The ‘business of community development’ and the right to the city: reflections on the neoliberalization processes in urban community development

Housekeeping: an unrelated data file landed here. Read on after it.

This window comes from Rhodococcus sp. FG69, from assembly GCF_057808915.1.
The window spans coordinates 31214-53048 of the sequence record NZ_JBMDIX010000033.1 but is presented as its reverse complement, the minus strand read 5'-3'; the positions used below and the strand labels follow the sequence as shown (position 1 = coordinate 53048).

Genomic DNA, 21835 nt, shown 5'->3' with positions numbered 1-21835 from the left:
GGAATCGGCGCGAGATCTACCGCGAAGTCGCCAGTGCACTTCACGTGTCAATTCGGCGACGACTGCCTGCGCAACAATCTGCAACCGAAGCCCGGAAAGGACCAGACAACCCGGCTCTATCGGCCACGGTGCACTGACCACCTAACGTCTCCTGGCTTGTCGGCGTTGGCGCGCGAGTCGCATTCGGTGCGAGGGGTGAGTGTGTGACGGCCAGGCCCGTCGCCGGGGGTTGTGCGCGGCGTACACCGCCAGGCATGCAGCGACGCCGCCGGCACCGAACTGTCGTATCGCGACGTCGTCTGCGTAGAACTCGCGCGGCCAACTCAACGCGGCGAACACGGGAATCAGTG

The ‘business of community development’ and the right to the city: reflections on the... Abstract The paper explores emerging contradictions in community development, a subset of non-profit sector, within the context of neoliberalization. I examine non-profit sector as a site that has a potential for articulating counter-hegemonic discourse alternative to neoliberalism. Conversely, non-profit sector itself has been subjected to neoliberal co-optation and restructuring that resulted in restricted autonomy of the sector and decreased capacity to advocate for progressive social change. Drawing on my experience as a community engagement worker in one of Toronto's neighbourhood improvement areas, I problematize community development, posing questions about the role of the non-profit agencies in the production of specific socio-economic configurations that may, albeit inadvertently, support neoliberal discourse. Through an example of local community campaign for increased access to public space and services, I highlight options to enhance counter-hegemonic potential of community development as a critical practice aimed at advancing the commons. Introduction: Neoliberal co-optation of non-profit sector In this paper I discuss non-profit sector as a site of neoliberalization reflecting on the example of community development project in the Canadian urban context through the lens of political economy and class analysis. I argue that the advocacy potential of non-profit sector has suffered most in the wake of neoliberal austerity measures. I focus on the advocacy and capacity building output of non-profit sector for its importance in the context of sustaining and nurturing vibrant civil society capable of effectively challenging reactionary neoliberal policies such as, cuts to social assistance and public services combined with growing privatization/marketization tendencies in the public sphere. In that regard, non-profit sector presents both an opportunity and a challenge as it is a site that is capable of articulating oppositional counter-hegemonic agenda. At the same time, the sector has been subjected to neoliberal co-optation and restructuring that resulted in the restricted autonomy of the sector. Fyfe (2005) describes the location of non-profit sector within a triangular ‘tension field’ between the state, the market and the informal sector of family and community. The latter is also the location of the civil society or ‘the space of uncoerced human associations… and relational networks’ (Walzer in Phillips, 2003, p. 24). Historically the role of non-profit sector was delegated exclusively to charity work with a direct service delivery as the main output of the non-profit sector activities (Wolch, 1990). Progressive social change and transformative efforts aimed at civil society took prominence over charity discourse in the non-profit sector relatively recently. Such shift was prompted by the rise of progressive social movements that placed emphasis on advancing social justice agenda through active advocacy on behalf of the constituents of the non-profit sector. Advocacy and capacity building in the context of influencing public policies emerged as important outputs of the non-profit sector in addition to direct service provision (Phillips, 2003). During neoliberal downsizing of the welfare state the responsibility for the provision of many social services and programs shifted from the state to non-profit sector, and expanded an already existing contractionary regime (Wolch, 1990; Phillips, 2003; Fyfe, 2005; McBride and Whiteside, 2011). This shift of responsibility was accompanied by serious restructuring processes concerning financial regulations and managerial practices that reflected a transition to neoliberal governance (Phillips, 2003). Restrictions on advocacy output of non-profit sector have been part of this restructuring process enabled by new regimes of neoliberal governance. As a result the ability of non-profits to respond to the roll back of the welfare state weakened (Pross and Webb, 2003) forcing many organizations to reorient their activities to the delivery of direct service provision. Evans, Richmond and Shields (2005, p. 78) argue that ‘while the neoliberal state is content to ‘share’ some of the responsibilities of governance it retains ultimate central control of the overall direction of restructuring’. Drawing on Wolch's (1990) argument about the voluntary sector as a para-state apparatus that supports social reproduction processes in a way consistent with the interests of the state, it appears that neoliberalization of non-profits morphs the sector into neoliberal para-state apparatus that is more concerned with re/producing specific neoliberal subjects rather than facilitating the development of vibrant and participatory civil society. In such context the potential of non-profit sector to support counter-hegemonic discourse in solidarity with the communities affected by neoliberal policies is curbed. To illustrate the workings of neoliberalism and the emerging contradictions in the non-profit environment, I examine community development sector as a specific subset of non-profits commited to advocacy and capacity building. Drawing on my experience as a community engagement worker in one of Toronto's neighbourhood improvement areas, I problematize community development posing questions about its role in the production of specific socio-economic configurations that may, albeit inadvertently, support neoliberal discourse. I argue that uncritical approach to ‘capacity building’ may lead to co-optation of community development work. I discuss potential for counter-hegemonic action in community development, and within this context share an example of local community campaign for increased access to public space and services in the context of commoning. Entanglements of community development, non-profits and neoliberalism Location matters ‘We are in the business of community development’ – the quote from the staff's evaluation of community program has stuck in my memory as it captures all the contradictions and tensions I experienced as a frontline worker in the community development sector over the past ten years. The sentence ‘we are in the business of community development’ strikes me as semantically accurate given the situation when business practices and approaches consistent with neoliberal discourse and borrowed from the for-profit private sector seep into community development. What implications does it have for community development as a field of practice that is assumed to be contributing to enhancing democracy and civic participation? Community development projects are intended to support local, grassroots, residents-led initiatives and are often initiated by the various non-profit agencies in those neighbourhoods that are described as marginalized or under-served. In Toronto, Canada, such neighbourhoods once referred to as priority neighbourhoods were renamed as ‘neighbourhood improvement areas’ in 2014, and are generally characterized by having a higher percentage of low income residents, new immigrants, a higher concentration of high rise rental buildings and poor access to services (City of Toronto, 2015). Reflecting on my experience as a frontline community engagement worker in the Bathurst-Finch neighbourhood, I problematize and question neoliberal interpretation and approach to ‘capacity building’ in the context of the urban community development projects. I locate community development as situated inside a larger area of the non-profit sector, and the non-profit sector as immersed in the hegemonic discourse of neoliberal capitalist development. To avoid the notion of ‘totality’, it is necessary to clarify that ‘hegemonic’ does not necessarily imply static; ‘hegemonic’ denotes what is pervasive and dominant now, in this day and time. Gramsci (1971) described hegemony as a political project of particular groups that present their particular interests and agenda as universal. Such project is an ongoing process that is constantly in need of reproducing itself through manipulation, co-optation and coercion. Parallel to what is considered hegemonic, there is always counter-hegemonic, and the location of the non-profit sector within the hegemonic neoliberal discourse presents an important strategic location for developing and sustaining counter-hegemonic processes. Amidst such tensions community development can be pro-hegemonic through practices and discourses that conform to neoliberal processes, or counter-hegemonic i.e. creating and sustaining ‘cracks in consent’, or affirming the value of collectivism vs. individualism, of public or common goods vs. private gain. To consciously pursue counter-hegemonic efforts, community development practitioners must be aware of (i) neoliberalization as a process in the non-profit sector; (ii) co-optation as one of the means of neoliberalization; and (iii) the strategic location of the community development practice. Community development is best described as located ‘tactically inside and strategically outside the system’ in relation to capitalism (Mayo, 1999, p. 6). Living and working critically from such location requires ‘readiness to experience the tension involved in trying to move towards the “transformative end” of the continuum while being pushed towards the other end by the material forces with which we contend daily’ (Mayo, 1999, p. 6). To understand and analyse the tensions between community development and capitalist formation I examine the intersection between community development and access to public space in urban locale, reflecting on pro-hegemonic and counter-hegemonic interpretations and approaches to ‘capacity building’, a notion central to community development work. I examine these tensions through the lens of my experience as an immigrant woman, and at the same time a community engagement worker in the immigrant neighbourhood. Such positionality enables my analysis of what role community development practice plays in reproducing or transforming ‘ruling relations’ (Smith, 2005). It is important to clarify my subject position as a point of entry into the exploration of the tensions between urban capitalist development (i.e. material forces) and community development as a transformative practice. I describe my subject position as an ‘outsider inside’ meaning that my reflection is informed by my ‘inside’ position as a community engagement worker integrated with/in the system, and by my ‘outsider’ knowledge of what it means to be an immigrant woman supporting a family, living in a lower income neighbourhood and aware of her location on the margins of the ‘system’. What is community development? Community development is most commonly defined as grassroots driven process where people come together to generate solutions and take collective action to address issues of common concern. It places great emphasis on democratic values of equity, participation, social justice and universality to name but a few (Ontario Healthy Communities Coalition, 2016). Shaw (2011, p. 130) notes that community development has defined itself as a field that espouses egalitarian values and is concerned with enhancing democracy through greater participation. Mayo (1999) describes community development as rooted in critical pedagogy. For such complex practice a degree of professional reflexivity is constantly required in order to address the tensions inherent in community development (Shaw, 2011). Intended to support grassroots participation and action, which is often triggered by community discontent, community development may often find itself challenging the state and its policies. The state, although acting as a buffer between community (and its discontent) and the capital, is inherently biased toward capital (Coburn, 2006). Such bias is present because the state has to ensure a well-functioning economy to secure its own legitimacy given that the present societal ideology is overwhelmingly pro-market and pro-business (Coburn, 2006). The state's bias towards market and capital has implications for non-profit organizations, which, although declared not-for-profit, have been regulated and structured by the state institutions to serve profit-accumulating functions of the market. In such environment the danger of co-optation for community development is ever present. Tovey and Share (2003) describe two approaches to community development – integrationist and oppositional. The integrationist approach attempts to work with the state using the established networks and legitimate channels while the oppositional approach mobilizes against the repressive force of the state. Given the complexity of the world we live in, both approaches are not mutually exclusive and can be linked together in complex ways in the messy context of local development. The integrationist approach may be considered as more consistent with the neoliberal governance process that emphasizes partnerships and participation through established procedures and channels. Because such an approach defines itself as working with the state it may be more easily subjected to co-optation by neoliberal discourses permeating policy making. The oppositional approach on another hand recognizes the danger of co-optation inherent in the integrationist approach but faces far more obstacles at the practical level of frontline community development work. Drawing on my experience in low-income neighbourhood, I contrast two community development initiatives to reflect on how neoliberal tendencies in the non-profit sector affected community-based work. I focus particularly on how the issue of access to public space and services was addressed differently within the integrationist and oppositional approaches. I contrast Action for Neighbourhood Change Project Bathurst-Finch (ANC) as an example of an integrationist approach to community development with the Bathurst-Finch Network (BFN) as an example of community development with elements of an oppositional approach. I reflect on the meaning of ‘capacity building’ in each approach and the implications for the community development in terms of co-optation by neoliberal discourse or developing counter-hegemonic practice. It is important to clarify that my reflection is first and foremost is a reflection on the early years of my practice as a community engagement worker with ANC and is by no means a comprehensive analysis of the project as a multi-year, multisite initiative, nor it is a comprehensive review of the BFN. Community and the right to the city For Harvey (1989) the right to the city is the right to the use of surplus, the right to decide how the surplus value is redistributed in the city and what kind of city is created through the use of the surplus value. How much of the surplus value is directed toward developing the public sphere of the city and how much goes back to the private realm? Harvey (2012) describes the whole neoliberal restructuring of the urban as privatization of control over the surplus. The urban scene for control of the surplus becomes the central stage for political and class struggle. Caught in this struggle, or perhaps strategically positioned in this struggle, is urban community development that strives to empower those on the margins to participate in decision making concerning the development of the public realm, including public spaces and services. Yet community development itself has been subjected to the process of neoliberal restructuring in a way that has serious implications for how community development approaches ‘empowerment’ and ‘development’ work, and even how it defines ‘community’. Thus, the concept of development within the community context deserves closer examination in relation to the issue of community and the right to the city. When community development enters the urban scene with a claim ‘to develop creative locally-based solutions for sustainable community development and neighbourhood revitalization’ (ANC Community, 2015), how does it transform socio-spatial relationships? Does it make public spaces/services more accessible for ‘community’ (and if so, what is defined as community and who is included and excluded from this definition?) or does it contribute to privatization and gentrification processes that lead to the exclusion of marginalized community members? I reflect on the above issues while recalling my years as community engagement worker with the ANC Bathurst-Finch. The Bathurst-Finch neighbourhood was identified as a priority neighbourhood in 2005 through the City of Toronto's Strong Neighbourhoods Taskforce. The Toronto North Settlement and Employment Strategy (2012) (City of Toronto, 2012) described the neighbourhood as low-income, citing that ‘when compared to the larger City of Toronto Bathurst-Finch residents had an average after-tax household income of $49,440 in 2005 (compared to the rest of the City at $63,870)’. The same report points out that one of the primary indicators contributing to the Bathurst-Finch neighbourhood ‘priority neighbourhood’ designation was the community's isolation and poor access to services. According to Canadian Censuses in 2006 and 2011, Bathurst-Finch has a very large immigrant population where immigrants constitute over 70% of the neighborhood's residents (City of Toronto, 2012). The immigrant population of Bathurst-Finch is not homogenous in terms of immigration history and status. It includes permanent residents, naturalized citizens, temporary workers and spouses of temporary workers, refugee claimants and people with precarious immigration status. Their experiences and quality of life in the neighbourhood, the very extent of their participation in ‘community life’ are largely shaped by their immigration status that defines residents and their dependent family members’ ability to access many public services, including but not limited to healthcare, childcare, education and training, English as a Second Language (ESL) classes, recreational programs and legal clinics. In other words the services that are necessary to enable full participation in community life and that I describe as infrastructure of support. Engaging residents to volunteer with ANC Bathurst-Finch, as well as addressing lack of community spaces was one of the main priorities during the project's first years in Bathurst-Finch neighbourhood. To address the issues of both space and engagement we attempted to create more ‘open access’ spaces where residents could come together on a voluntary basis to exchange concerns about their experiences in Bathurst-Finch neighbourhood and share ideas about neighbourhood improvement. During first project years ANC Bathurst-Finch efforts were focused on building capacity of community residents to run voluntary groups to compensate for the lack of public service provision through the provision of seed funding for small scale voluntary projects. Leviten-Reid (2006, p. 3) describes ANC's approach as a resident-led, asset-based neighbourhood development initiative given that ‘a primary purpose of ANC's first phase was to build a strong foundation for its work by engaging residents as key participants in leading and producing change in their neighborhoods.’ In a multicultural neighbourhood that has been described as lacking social infrastructure and connections between residents, such approach seemed promising and yet, as I discovered later upon reflecting on my practice, contributed to some extent to further fragmentation as liberal spaces for voluntary engagement were at danger of transforming into elitist spaces despite the initial egalitarian intention. Ideas of liberal identity and voluntarism can become deeply problematic within the community development context as liberalism exhibits neutrality towards private differences assuming that these differences are a product of individual choice. The liberal public sphere tends to reproduce hierarchies of the private sphere where ‘participation of the public sphere is necessarily guided by the norms that are not in fact indifferent or neutral but are rather marked by the particular interests of a dominant group’ (Joseph, 2002: xxi). An asset-based approach with an emphasis on voluntarism is consistent with neoliberal practice of individualizing societal problems while hoisting the responsibility for dealing with these issues to the community. Within such approach individual lack of skills, literacy, time management, etc. and other shortcomings are presented as key targets for capacity building while systemic inequalities and structural causes that produce what is known as ‘priority neighborhoods’ or ‘vulnerable populations’, are downplayed if not dismissed. Murray (2004) demonstrated how various federal programs established to address poverty, crime, homelessness and other issues framed the lack of social and economic capital among groups of individuals as a product of subjective conditions, detached from those political and economic realities that are beyond individual or local community control. Similar to the programs described by Murray (2004), ANC as a community development project, while connecting issues of gender, race and class with vulnerability, fell short of going further upstream in connecting those issues to their structural causes. Under the disguise of buzzwords such as ‘community empowerment’ and ‘capacity building’, communities are led to believe that they are responsible for their own shortcomings, which also distinguish them as ‘priority neighborhoods’, and have the resources to overcome challenges that are in fact created and perpetuated by forces outside the community realm. By shifting the focus from the idea of social responsibility to community building in the context of vulnerable populations or ‘priority neighbourhood’, a rationale has been created for practices that are not able to address adequately the real conditions of those affected by poverty and inequality (Murray, 2004). Individuals affected by poverty and inequality become the targets of ‘capacity building’ efforts. When employing liberal conceptualization of ‘capacity building’ with an emphasis on rational self-improvement, community development may become instrumental for producing neoliberal subjects, who while exercising their enterprising abilities within the sphere of social reproduction nevertheless reinforce those modes of social reproduction and habits of mind that are consistent with the neoliberal capitalist ideology. Within the ANC model of community development Bathurst-Finch voluntary groups that were funded through the seed funding were able to provide some additional afterschool and recreational activities but only in the short-term. Few if any of them were able to survive after the start up funds were exhausted. Moreover, the activities designed to organize community residents to provide services in order to fill the gap in public service provision could not address socio-economic conditions shaping the life experiences of the most marginalized neighbourhood residents such as poverty, under- and unemployment, domestic violence and restricted access to services due to precarious immigration status. The small voluntary groups albeit being a benevolent effort were not capable of providing an adequate infrastructure of support to ensure the participation of the most marginalized community members. Without a sufficient and consistent infrastructure of support such as childcare provision, access to space and indiscriminate access to public services (including but not limited to healthcare) liberal spaces for voluntary participation will always be at danger of transforming into elitist spaces inaccessible for the most marginalized residents. Under neoliberal conditions, there is a tendency for ‘capacity building’ to acquire a specific bias, where ‘capacity building’ is interpreted as developing a set of specific technical skills on how to navigate existing systems of power without much attention to local contexts and power differentials between community residents, community workers and public officials. The Western development concept permeated with liberal values in relation to individual and property rights is essentially the capitalist development concept, and for that very reason it tends to foster and entrench those modes of social reproduction that are favoured by capitalist processes albeit through non-profit efforts. The non-profit efforts unfolding in the social realm become a disciplining force to keep labour subjected to domination of capital and its values in every facet of life so that the ‘work ethic’ and the ‘bourgeois values’ demanded by the capitalist work process can be secured (Harvey, 1976). This is how non-profits become strategically positioned agents of profit as in Kothari (2005), who describing neoliberalism as a social process, notes that ‘its diffusion is carried not simply by faceless structural forces but also by structurally positioned agents’ (Peck in Kothari, 2005, p. 37). Community development, when conveniently co-opted by neoliberal ideology and policy, becomes such ‘structurally positioned agent’ embedded into social reproduction with an agenda to modify and shape social reproduction processes according to the needs of the market and capital. The important aspect of neoliberal engineering and restructuring is that through employing the idea of liberal freedom and voluntarism it creates fragments and walls that obscure the facts of coercion and manipulation (Blomley, 2004). The so-called structurally positioned agents (e.g. community development organisations and workers) may often be unaware of their contribution in the processes that may contradict their values. The danger of capacity building approach as an idea(l) of community development is that when applied uncritically it becomes about building capacity to perform certain subjectivities necessary for producing (neo)liberal subjects who are able to perform and function as independent, self-sufficient individuals, stepping in where the state had withdrawn services and provide services for themselves, often using service provision as an entrepreneurial opportunity. Within such discourse, community capacity building may be easily co-opted by neoliberal discourse and reduced to a set of technical skills imparted by professionals of community development to community members within a climate of predetermined outcomes and culture of performance (Banks and Orton in Shaw, 2011). To prevent such co-optation of capacity building it is important to understand and conceptualize community development as a field of practice embedded in social relations that are produced and re-produced through relations of power. Practitioners of community development have to be acutely aware of the kind of social relations and relations of power that are reproduced through our actions and/or inactions. This awareness especially applies to the central concepts in community development, especially when their meanings and implications are often taken for granted such as in the case of ‘capacity building’. It would be naïve to presuppose that ANC as a community development project would have among its goals the destabilization of hegemonic formations and disrupting class structure through consciousness-raising of neighbourhood residents. However, it would be equally naïve to assume that community development is a politically neutral activity. Despite its limitations ANC as a community development project contributed to fostering a sense of collectivity among neighbourhood's residents. Yet the integrationist approach assumed by ANC model was largely a therapeutic band-aid solution to underlying community problems that are systemic in nature. Through the lens of my ‘outsider inside’ subjectivity that I have described earlier in the paper, I concluded that if as a practice community development is framed on therapeutic terms to help people to adapt to what is and to participate through the integration into the system as it is without challenging or questioning it, community development contributes to maintaining hegemonic power relations contrary to the claims of enhancing democracy, inclusion and participation. Enhancing democracy and participation cannot be politically neutral for it is about the re-negotiation of power by bringing into the decision-making process those groups whose participation is undermined. In the following section, I discuss the possibilities of initiating counter-hegemonic process by challenging the exclusionary qualities of limited access to public space and services imposed by neoliberal policies. The practice of ‘commoning’ in community development Describing the influence of neoliberal co-optation on community development where the sector becomes simultaneously an agent and a subject of this process, using the example of ‘modernization’, Shaw (2011) notes that there has been little objection observed in response to neoliberal agendas based on its capacity to silence counter-hegemonic discourse through creating a narrative that presents modernization and neoliberal restructuring as a politically neutral and pragmatic process. However, community development as a contested practice aimed at the most marginalized and disenfranchised groups still has transformative potential responding to the current crisis by initiating and supporting counter-hegemonic tendencies among these groups. As a practice rooted in critical pedagogy, community development is well positioned for advocating transformative action (Mayo, 1999). Critical pedagogy has the power to create educational conditions where people may start making ‘connections between their experience of current crisis and the wider context in which it has been created’ (Shaw, 2011, p. 143). When approached in this way ‘capacity building’ may become a powerful counter-hegemonic force for turning anger and desperation into collective action. Community development is strategically positioned in the social reproduction realm, and uncritical community development practice shapes it according to the hegemonic discourse in the interest(s) of capital. Yet such positioning simultaneously creates opportunities for community development for becoming counter-hegemonic practice. Targeting the exclusionary qualities of public services imposed by neoliberal austerity (e.g. increased or newly introduced user fees, tightened eligibility criteria and subsidy elimination) creates a potential for initiating and supporting counter-hegemonic discourse in civil society. Advancing such discourse requires a different kind of capacity building that targets the deficiencies of the system rather than the assumed deficiencies of individuals and therefore builds individuals’ capacity to identify and address systemic deficiencies collectively and at the political level. There is an urgent need for such capacity in times when neoliberal policies diminish the availability and quality of public goods and services, and when individual gains are prioritized over common good. The issue of commons, or the tragedy of commons, is conventionally (and often conveniently) described as an issue of neglect or abuse, but the real tragedy of commons is such that the public may soon have no commons left, and thus no space to exercise collective identities outside the private realm. Yet the opportunities to grow the commons are still widely presented in the public realm. Harvey (2012, p. 73) describes public spaces and public goods as contributing greatly to the qualities of the commons, and also reminds us that it takes political action on the part of citizens and the people to reclaim the commons in times when neoliberal politics diminish the financing of public goods. The commons are defined as ‘goods and resources that serve functions of social interest rather than functions of private ownership and as such operate on a rationale different from the hegemonic social, economic and political rationale of capitalism (Subirats, 2016). Based on such different rationale the commons present alternatively organized social relations and therefore are a significant ideological and discursive/pedagogical antidote to neoliberalism. At its basic level the commons include the earth and all its ecosystems, and in its most comprehensive notion the commons include much of the wealth of both nature and society. Such expanded definition of commons encompasses various kinds of public resources and services (Swift, 2014), including public spaces. In times of increased privatization, de-regulation and other incentives to support profit-seeking behaviours, the issue of the commons gains more prominence as the latest attack of neoliberal capitalism targets the commons as the new frontier for primitive accumulation. The transgressive potential of reclaiming commons lies in the principle of ‘commoning’ as a practice that stipulates that the relations within commons shall be both collective and non-commodified, and thus outside the boundaries of the capitalist logic of private property and market exchange (Harvey, 2012). Mitchell (2015) described rights to exclude as inherent and central to property rights that apply to both private and public property. Citizen mobilization around increased access to public spaces to combat exclusion becomes part of the larger claim on behalf of the community – the claim to have the right to the city, the right to inclusion against the exclusionary interests of capital. From this perspective, efforts to reclaim the commons could be one of the ways towards reclaiming original community development values of social justice. This may include advocacy efforts for increased access to public services and engaging community in political action to claim control over how such goods/services are distributed as in the example of community-led advocacy efforts that also took place in the Bathurst-Finch neighbourhood, which I describe below in more detail. The case of Bathurst-Finch Network advocacy for reclaiming public space Bathurst-Finch Network (BFN) is a group of community agencies workers and residents in the Bathurst-Finch neighbourhood that was established in 2009. In response to the various issues identified by the neighbourhood, BFN, using participatory planning approaches, created a number of community-based programs run by partnering community agencies with planning and steering input from community residents. These programs were conceived and implemented through public and non-profit agency partnerships that strived to address exclusionary criteria imposed by funders in relation to access to public goods/services distributed by each agency individually as part of its core funding. Many ‘mainstream’ programs and services were geared to Canadian residency requirement, and required proof of permanent residence or conventional refugee status, effectively eliminating certain groups of residents. Other barriers included a lack of childcare provision, service user fees, income-based criteria, transportation and food security (Bathurst-Finch Network, 2013). Community Women's Dinners, Meet and Speak Conversation Circle and Community Resource Night are some examples of BFN programming efforts that provided indiscriminate access to their respective services to all neighbourhood residents regardless of their legal status and income level. One of the pressing issues identified in the Bathurst-Finch neighbourhood was access to recreation and community space. The Antibes Community Centre had one of highest number of Welcome Policy1 subsidy users in the city. As the requirements for the subsidy were tightened and the increase in user fees was introduced, the issue of access to public recreation services and space became even more prominent. BFN launched a campaign for increased access to the use of public spaces. The campaign included but was not limited to making Antibes Community Centre a Priority Centre, which meant that Antibes Community Centre would grant free access to recreational programs to all children, youth and seniors in the neighbourhood. For over two years community residents and workers made deputations at City Committees, lobbied and wrote letters to City Councilors and Parks, Forestry and Recreation Staff. In addition, the BFN lobbied the Library Board and the Toronto District School Board asking to extend the library opening hours and make access to one of the secondary school's spaces free for community groups (Bathurst-Finch Network, 2013). In 2012, the Antibes Community Centre announced its status as a Priority Centre and eliminated fees for youth, children and seniors. Consequently, Centennial Library added an additional day to its operational hours and the Northview Heights Secondary School opened its space free to community groups. Counter-hegemonic community development and reclaiming the commons The case of the BFN-led advocacy is an example of political action at the local level where residents’ capacity was built to advance the commons by mobilizing agency workers and residents to bring down (albeit to a limited extent) enclosures guarding the use of public space and service delivery. In this case capacity building was used to advance counter-hegemonic discourse and practice in efforts against further commodification of public services. Residents capacity was built to claim some of the service provision through expanding the limits imposed by the state, i.e. bringing down enclosures guarding public property, on the use of the public services on a neighbourhood scale. Integral to the success of the BFN's campaign for more access to public space was universal access to childcare, transportation and food security, as well as universality of some services provided through the efforts of the partner agencies, consistent with original principals and values of community development (Ontario Healthy Communities Coalition, 2016). The universality of service provision itself was an act of expanding the commons. This claim also contributed to the success of the BFN in building strong coalitions between community workers and residents as well as between non-profit community agencies, uniting efforts under a shared goal to bring services to people excluded from service provision. Service providers teamed together to bring help to those community members who did not fit into the neat boxes of ‘eligibility criteria’ or were deemed undeserving of support due to the precariousness of their legal and/or employment status, or lacked the infrastructure of support to access the services for which they were eligible. To address these barriers to participation the BFN provided childcare, transportation support and food, and opened access to services to everyone, regardless of legal status, employment status and/or income. The BFN opened the doors to its ‘community’ to those who had previously been excluded through a variety of structural barriers despite the ever-present rhetoric of ‘inclusive community’. These concrete actions around universal service provision and support signified solidarity with those who were most marginalized and excluded from civil society. This small local campaign simultaneously expanded and extended the commons through increased access to public space and services. Conclusion I see protecting and advancing the commons as a counter-hegemonic community development practice, necessary to counteract neoliberal tendencies in the non-profit and the push for more ‘integrationist’ approaches to community development. Advancing and expanding the commons through activating anti-austerity and anti-privatization initiatives at the local level is an act of resistance to neoliberal assault on public resources and pressures on community development to conform to neoliberal discourse. Federici and Caffentzis (2013, p. 95) describe commoning efforts as ‘the embryonic form of an alternative mode of production in the make’ and drawing on various examples from different parts of the world show the power of the grassroots efforts and its contributions to forging alternative discourse based on solidarity and social cooperation. Commoning efforts in community development act as a counter force to co-optation in times when neoliberal policies push human services delivery to volunteer sector and use the language of volunteerism and community participation to disguise the shift of social reproduction costs to community realm without allocating the necessary resources. Through expanding and extending the access to public services community development contributes to the advancement of commons and therefore reclaims ‘the right to the city’ on behalf of the wider community. Reclaiming the right to the city, in the form of the city's public space and public services, supports the struggle for preserving and re/constructing the commons in the neoliberal city concerned with privatization and commodification of its every inch. As I suggested earlier in the paper, community development occupies an important location in the system being ‘tactically inside but strategically outside’. The ‘outside’ dimension is crucial for community development critical stance and therefore for its progressive potential. Harvey (2012, p. 88) affirms progressive potential inherent in civil society stating that ‘there are abundant signs in the urban social movements occurring around the world that there are plenty of people and a critical mass of political energy available to do it’. Community development, when approached as counter-hegemonic practice is certainly well positioned to add to that critical mass. Acknowledgements I would to like to express my gratitude to the people of Bathurst-Finch neighbourhood who over the years shared powerful lessons about the true meaning of community, solidarity and hope. I am very grateful to Dr Don Mitchell, Syracuse University, for my deepened understanding of the issues surrounding non-profit sector in the capitalist environment and to my academic advisor, Dr Liette Gilbert, York University, for the continuous support and feedback provided on multiple drafts of this paper. Julia Fursova is a PhD candidate at the Faculty of Environmental Studies, York University where she researches non-profit sector and community action for health justice in urban environment. Footnotes 1  Toronto Welcome Policy – an annual financial subsidy to help low-income individuals and families living in Toronto to access City operated recreation programs. References ANC Community, Action for Neighbourhood Change, Toronto http://www.anccommunity.ca/toronto.html Bathurst-Finch Network ( 2013) The real BFN report. accessed at: https://sites.google.com/site/bathurstfinchnetwork/home/the-real-bfn-reporthttps://sites.google.com/site/bathurstfinchnetwork/home/the-real-bfn-report Blomley, N. K. ( 2004) Unsettling the City: Urban land and the Politics of Property , Routledge, New York City. City of Toronto ( 2015) NIA profiles, accessed at: http://www1.toronto.ca/wps/portal/contentonly?vgnextoid=e0bc186e20ee0410VgnVCM10000071d60f89RCRD (31 July 2015). City of Toronto, Toronto North Local Immigration Partnership, Toronto North Settlement and Employment Strategy, 2012, http://www.toronto.ca/legdocs/mmis/2013/cd/bgrd/backgroundfile-55338.pdf Coburn, D. ( 2006) Health and health care: a political economy perspective, in D. Raphael, T. Bryant and M. Rioux, eds, Staying Alive: Critical Perspectives on Health, Illness, and Health Care , Canadian Scholars’ Press Inc., Toronto. pp. 59– 84. Evans, B., Richmond, T. and Shields, J. ( 2005) Structuring neoliberal governance: The nonprofit sector, emerging new modes of control and the marketisation of service delivery, Policy and Society , 24 ( 1), 73– 97. Google Scholar CrossRef Search ADS   Federici, S. and Caffentzis, G. ( 2013) Commons against and beyond capitalism, Upping the Anti: a journal of theory and action , 15, 83– 97. Fyfe, N. R. ( 2005) Making space for “neo‐communitarianism”? The third sector, state and civil society in the UK, Antipode , 37 ( 3), 536– 557. Google Scholar CrossRef Search ADS   Gramsci, A. ( 1971) Selections from the Prison Notebooks , International Publishers, New York. Harvey, D. ( 1976) Labor, capital, and class struggle around the built environment in advanced capitalist societies, Politics & Society , 6 ( 3), 265– 295. Google Scholar CrossRef Search ADS   Harvey, D. ( 1989) The Urban Experience , Johns Hopkins University Press, Baltimore. Harvey, D. ( 2012) Rebel Cities: from the Right to the City to the Urban Revolution , Verso Books, New York City. Joseph, M. ( 2002) Against the Romance of Community , University of Minnesota Press, Minneapolis. Kothari, U. ( 2005) Authority and expertise: The professionalization of international development and the ordering of dissent, Antipode , 37 ( 3), 425– 446. Google Scholar CrossRef Search ADS   Leviten-Reid, E. ( 2006) Asset-based, resident-led neighbourhood development. The Caledon Institute of Social Policy, Ottawa, Canada, accessed at: http://www.anccommunity.ca/Res_Research.html (31 July 2015). Mayo, P. ( 1999) Gramsci, Freire and Adult education: Possibilities for transformative action , Palgrave Macmillan, New York City. Mitchell, D. ( 2015) Lecture Notes, Mean Streets: Class Struggle, Capital Circulation and Public Space. IPEE Summer School, York University. McBride, S. and Whiteside, H. ( 2011) Private Affluence, Public Austerity: Economic Crisis & Democratic Malaise in Canada , Fernwood, Halifax. Murray, K. B. ( 2004) Do not disturb: ‘Vulnerable populations’ in federal government policy discourses and practices, Canadian Journal of Urban Research , 13 ( 1), 50– 70. Phillips, S. D. ( 2003) Voluntary sector-government relationships in transition: Learning from international experience for the Canadian context, in K. L. Brock and K. G. Banting, eds, The Nonprofit Sector in Interesting Times: Case Studies in a Changing Sector , McGill-Queen's University Press, Montreal. pp. 17– 70. Pross, A. P. and Webb, K. R. ( 2003) Embedded regulation: Advocacy and the federal regulation of public interest groups. Delicate dances: Public policy and the nonprofit sector , 63– 121. Shaw, M. ( 2011) Stuck in the middle? Community development, community engagement and the dangerous business of learning for democracy, Community Development Journal , 46 ( Suppl 2), ii128– ii146. doi:10.1093/cdj/bsr009. Smith, D. E. ( 2005) Institutional ethnography: A sociology for people , Rowman Altamira. Subirats, J. ( 2016) The commons: beyond the market vs. state dilemma. www.opendemocracy.net, retrieved on 01/26/2016 Swift, R. ( 2014) SOS: Alternatives to Capitalism , New Internationalist Publications, Oxford. Tovey, H. and Share, P. ( 2003) A sociology of Ireland , Dublin: Gill & Macmillan Ltd. Ontario Healthy Communities Coalition ( 2016) Values and principles of community development, accessed at http://www.ohcc-ccso.ca/en/courses/community-development-for-health-promoters/module-one-concepts-values-and-principles/values Wolch, J. R. ( 1990) The Shadow State: Government and Voluntary Sector in Transition , Foundation Center, New York City. © Oxford University Press and Community Development Journal. 2016 All rights reserved. For permissions, please email: journals.permissions@oup.com http://www.deepdyve.com/assets/images/DeepDyve-Logo-lg.png Community Development Journal Oxford University Press